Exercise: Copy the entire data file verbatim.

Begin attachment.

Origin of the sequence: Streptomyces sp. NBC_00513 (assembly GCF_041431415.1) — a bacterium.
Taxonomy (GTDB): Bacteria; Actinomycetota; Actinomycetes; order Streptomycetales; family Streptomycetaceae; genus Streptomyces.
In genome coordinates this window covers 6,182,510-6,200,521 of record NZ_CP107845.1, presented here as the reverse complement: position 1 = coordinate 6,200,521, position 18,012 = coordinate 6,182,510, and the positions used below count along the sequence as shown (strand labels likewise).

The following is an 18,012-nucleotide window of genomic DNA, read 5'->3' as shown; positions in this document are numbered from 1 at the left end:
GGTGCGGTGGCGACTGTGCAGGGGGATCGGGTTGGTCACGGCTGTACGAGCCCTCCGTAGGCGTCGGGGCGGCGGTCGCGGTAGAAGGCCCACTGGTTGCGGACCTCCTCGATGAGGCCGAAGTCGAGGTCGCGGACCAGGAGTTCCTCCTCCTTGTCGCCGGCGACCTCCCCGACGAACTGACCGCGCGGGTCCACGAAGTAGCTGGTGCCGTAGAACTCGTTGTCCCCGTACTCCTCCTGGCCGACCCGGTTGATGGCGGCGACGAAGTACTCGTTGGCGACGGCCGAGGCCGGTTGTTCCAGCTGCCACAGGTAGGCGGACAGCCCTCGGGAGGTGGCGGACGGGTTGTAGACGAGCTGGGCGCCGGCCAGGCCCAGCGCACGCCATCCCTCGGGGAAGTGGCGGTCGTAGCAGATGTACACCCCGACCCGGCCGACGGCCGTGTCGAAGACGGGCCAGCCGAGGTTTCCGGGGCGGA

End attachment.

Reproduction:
Origin of the sequence: Streptomyces sp. NBC_00513 (assembly GCF_041431415.1) — a bacterium.
Taxonomy (GTDB): Bacteria; Actinomycetota; Actinomycetes; order Streptomycetales; family Streptomycetaceae; genus Streptomyces.
In genome coordinates this window covers 6,182,510-6,200,521 of record NZ_CP107845.1, presented here as the reverse complement: position 1 = coordinate 6,200,521, position 18,012 = coordinate 6,182,510, and the positions used below count along the sequence as shown (strand labels likewise).

The following is an 18,012-nucleotide window of genomic DNA, read 5'->3' as shown; positions in this document are numbered from 1 at the left end:
GGTGCGGTGGCGACTGTGCAGGGGGATCGGGTTGGTCACGGCTGTACGAGCCCTCCGTAGGCGTCGGGGCGGCGGTCGCGGTAGAAGGCCCACTGGTTGCGGACCTCCTCGATGAGGCCGAAGTCGAGGTCGCGGACCAGGAGTTCCTCCTCCTTGTCGCCGGCGACCTCCCCGACGAACTGACCGCGCGGGTCCACGAAGTAGCTGGTGCCGTAGAACTCGTTGTCCCCGTACTCCTCCTGGCCGACCCGGTTGATGGCGGCGACGAAGTACTCGTTGGCGACGGCCGAGGCCGGTTGTTCCAGCTGCCACAGGTAGGCGGACAGCCCTCGGGAGGTGGCGGACGGGTTGTAGACGAGCTGGGCGCCGGCCAGGCCCAGCGCACGCCATCCCTCGGGGAAGTGGCGGTCGTAGCAGATGTACACCCCGACCCGGCCGACGGCCGTGTCGAAGACGGGCCAGCCGAGGTTTCCGGGGCGGA